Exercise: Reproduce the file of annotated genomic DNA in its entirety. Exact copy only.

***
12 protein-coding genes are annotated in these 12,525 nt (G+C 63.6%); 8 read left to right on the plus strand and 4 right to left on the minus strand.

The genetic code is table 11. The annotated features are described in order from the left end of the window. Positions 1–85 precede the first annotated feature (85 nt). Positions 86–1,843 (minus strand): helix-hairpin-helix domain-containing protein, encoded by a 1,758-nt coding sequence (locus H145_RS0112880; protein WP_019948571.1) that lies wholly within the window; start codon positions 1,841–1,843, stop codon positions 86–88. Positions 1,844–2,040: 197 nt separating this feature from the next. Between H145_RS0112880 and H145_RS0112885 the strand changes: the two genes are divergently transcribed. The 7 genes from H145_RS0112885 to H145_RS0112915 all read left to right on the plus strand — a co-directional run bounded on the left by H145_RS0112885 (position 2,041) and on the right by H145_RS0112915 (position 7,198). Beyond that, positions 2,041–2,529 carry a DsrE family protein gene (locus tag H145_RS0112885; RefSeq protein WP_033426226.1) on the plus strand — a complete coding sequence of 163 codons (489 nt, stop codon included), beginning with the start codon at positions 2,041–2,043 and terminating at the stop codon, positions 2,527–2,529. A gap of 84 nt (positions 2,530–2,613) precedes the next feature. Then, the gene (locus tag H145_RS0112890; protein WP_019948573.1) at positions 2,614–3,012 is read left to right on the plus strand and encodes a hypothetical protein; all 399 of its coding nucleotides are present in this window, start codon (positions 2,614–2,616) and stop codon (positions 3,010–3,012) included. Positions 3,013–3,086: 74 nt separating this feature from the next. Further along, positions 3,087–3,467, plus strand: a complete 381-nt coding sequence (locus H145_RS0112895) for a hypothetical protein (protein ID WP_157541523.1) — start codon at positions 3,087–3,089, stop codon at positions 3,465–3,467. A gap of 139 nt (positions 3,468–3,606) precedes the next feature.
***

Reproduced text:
12 protein-coding genes are annotated in these 12,525 nt (G+C 63.6%); 8 read left to right on the plus strand and 4 right to left on the minus strand.

The genetic code is table 11. The annotated features are described in order from the left end of the window. Positions 1–85 precede the first annotated feature (85 nt). Positions 86–1,843 (minus strand): helix-hairpin-helix domain-containing protein, encoded by a 1,758-nt coding sequence (locus H145_RS0112880; protein WP_019948571.1) that lies wholly within the window; start codon positions 1,841–1,843, stop codon positions 86–88. Positions 1,844–2,040: 197 nt separating this feature from the next. Between H145_RS0112880 and H145_RS0112885 the strand changes: the two genes are divergently transcribed. The 7 genes from H145_RS0112885 to H145_RS0112915 all read left to right on the plus strand — a co-directional run bounded on the left by H145_RS0112885 (position 2,041) and on the right by H145_RS0112915 (position 7,198). Beyond that, positions 2,041–2,529 carry a DsrE family protein gene (locus tag H145_RS0112885; RefSeq protein WP_033426226.1) on the plus strand — a complete coding sequence of 163 codons (489 nt, stop codon included), beginning with the start codon at positions 2,041–2,043 and terminating at the stop codon, positions 2,527–2,529. A gap of 84 nt (positions 2,530–2,613) precedes the next feature. Then, the gene (locus tag H145_RS0112890; protein WP_019948573.1) at positions 2,614–3,012 is read left to right on the plus strand and encodes a hypothetical protein; all 399 of its coding nucleotides are present in this window, start codon (positions 2,614–2,616) and stop codon (positions 3,010–3,012) included. Positions 3,013–3,086: 74 nt separating this feature from the next. Further along, positions 3,087–3,467, plus strand: a complete 381-nt coding sequence (locus H145_RS0112895) for a hypothetical protein (protein ID WP_157541523.1) — start codon at positions 3,087–3,089, stop codon at positions 3,465–3,467. A gap of 139 nt (positions 3,468–3,606) precedes the next feature.